After filling the pie you fold over the dough, pinch the edges, and cut 3 small vents on top. If you forget to vent, or if the dough is too sticky to work with, you can cut them after they are frozen and/or before cooking.

Here's a tray of them all made up. This year I only made 4 individual pies for our freezer - 3 for us and 1 went to Marge. Nice to have on a winter night. They are quite hardy and definetly a comfort food.

I place them in the freezer just to firm them up before putting them in zip locks or individual containers. This steps helps to keep them from sticking together if they share a contianer in the freezer and to retain their shape.

The reason I only made 4 individual pies is because I made a big pot pie. Thought it would be a good meal for when my Dad comes during Christmas. Just a nice thing to have in the freezer and that Corelle French White dish goes from the freezer to the oven with no problem. I made a large pie shell for the inside.

Then filled it with the remainder of the turkey, onion, celery, carrots, potato, and gravy mixture which smelled so good!

I also made a pastry shell to cover the top. I folded in half and then in half again so that I could handle it more easily.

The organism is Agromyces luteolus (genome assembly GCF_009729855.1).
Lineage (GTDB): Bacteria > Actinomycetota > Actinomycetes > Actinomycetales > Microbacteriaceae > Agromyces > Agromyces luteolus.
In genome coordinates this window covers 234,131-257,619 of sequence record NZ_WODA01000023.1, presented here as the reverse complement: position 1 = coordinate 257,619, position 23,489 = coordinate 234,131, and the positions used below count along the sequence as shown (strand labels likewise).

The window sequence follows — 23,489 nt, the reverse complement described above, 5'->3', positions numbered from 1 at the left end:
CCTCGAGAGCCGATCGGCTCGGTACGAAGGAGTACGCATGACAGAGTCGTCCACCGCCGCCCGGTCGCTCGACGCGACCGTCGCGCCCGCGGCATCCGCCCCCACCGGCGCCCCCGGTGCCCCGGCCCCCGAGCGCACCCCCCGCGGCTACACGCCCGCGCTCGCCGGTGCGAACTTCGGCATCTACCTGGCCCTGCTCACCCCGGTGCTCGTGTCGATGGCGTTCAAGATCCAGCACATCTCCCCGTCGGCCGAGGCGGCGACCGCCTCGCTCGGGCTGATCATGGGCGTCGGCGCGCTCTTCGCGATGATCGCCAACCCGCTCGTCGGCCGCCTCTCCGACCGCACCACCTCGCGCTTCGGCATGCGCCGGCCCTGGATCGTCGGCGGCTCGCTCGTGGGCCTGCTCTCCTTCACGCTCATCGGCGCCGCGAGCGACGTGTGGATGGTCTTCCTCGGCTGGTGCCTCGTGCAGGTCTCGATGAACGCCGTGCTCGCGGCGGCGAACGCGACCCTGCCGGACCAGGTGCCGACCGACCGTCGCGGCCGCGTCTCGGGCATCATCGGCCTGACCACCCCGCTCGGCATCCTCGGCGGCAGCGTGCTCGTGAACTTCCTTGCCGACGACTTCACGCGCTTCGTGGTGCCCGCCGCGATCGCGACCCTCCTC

I unfolded one side to cover half the pie.

Then unfolded the remainder, pinched off the edges, put in freezer for 30 minutes before covering so that the cover wouldn't stick to my crust when I remove it to cook.
That's it! If you've never tried this before, I hope you will try it. Everytime I have done it I thought how much fun it would be if I had a helper or two and we could do an assembly line. I can't tell you exactly how long to cook them because it will depend on many factors - how thick the crust, how much filling, how large the pies. Basically I take them from the freezer into a preheated 350 oven and begin looking at them after 20 minutes. They do cook rather quickly. I watch for a little something coming out of the pie to show it's done. You 'll also smell them!


Julie said...

YUMMMMMMM...I want some now! Great step by step tutorial. I have not ever tried pot pies, but I could use a baked chicken cut up and be VERY happy!!! I will try one soon! Thanks for showing!

Aunt Debbi/kurts mom said...

That sounds so good. I especially like the celery seed in the pie crust.

Zoya, Patrick, Nora and Stuart said...

Ok-that Looks ABSOLUTELY delicious. Patrick has wanted me to make these for FOREVER, so now I have no exuse to give it a try. The photos rock, Vickie!

:) Zoya

luvonne said...

You make pie crust assembly look so easy. By the time I'm done with my kitchen is completely trashed...flour everywhere!! It definitely challenges my perfectionist flaw - I've never had a perfect crust goin' in the oven, but coming out, it always fixes itself and I wonder why I was so frustrated.

My LIttle Family: said...

Luvonne I typically have flour everywhere too. One time in Kodiak Jerry asked how in the world I got flour on the kitchen light fixture!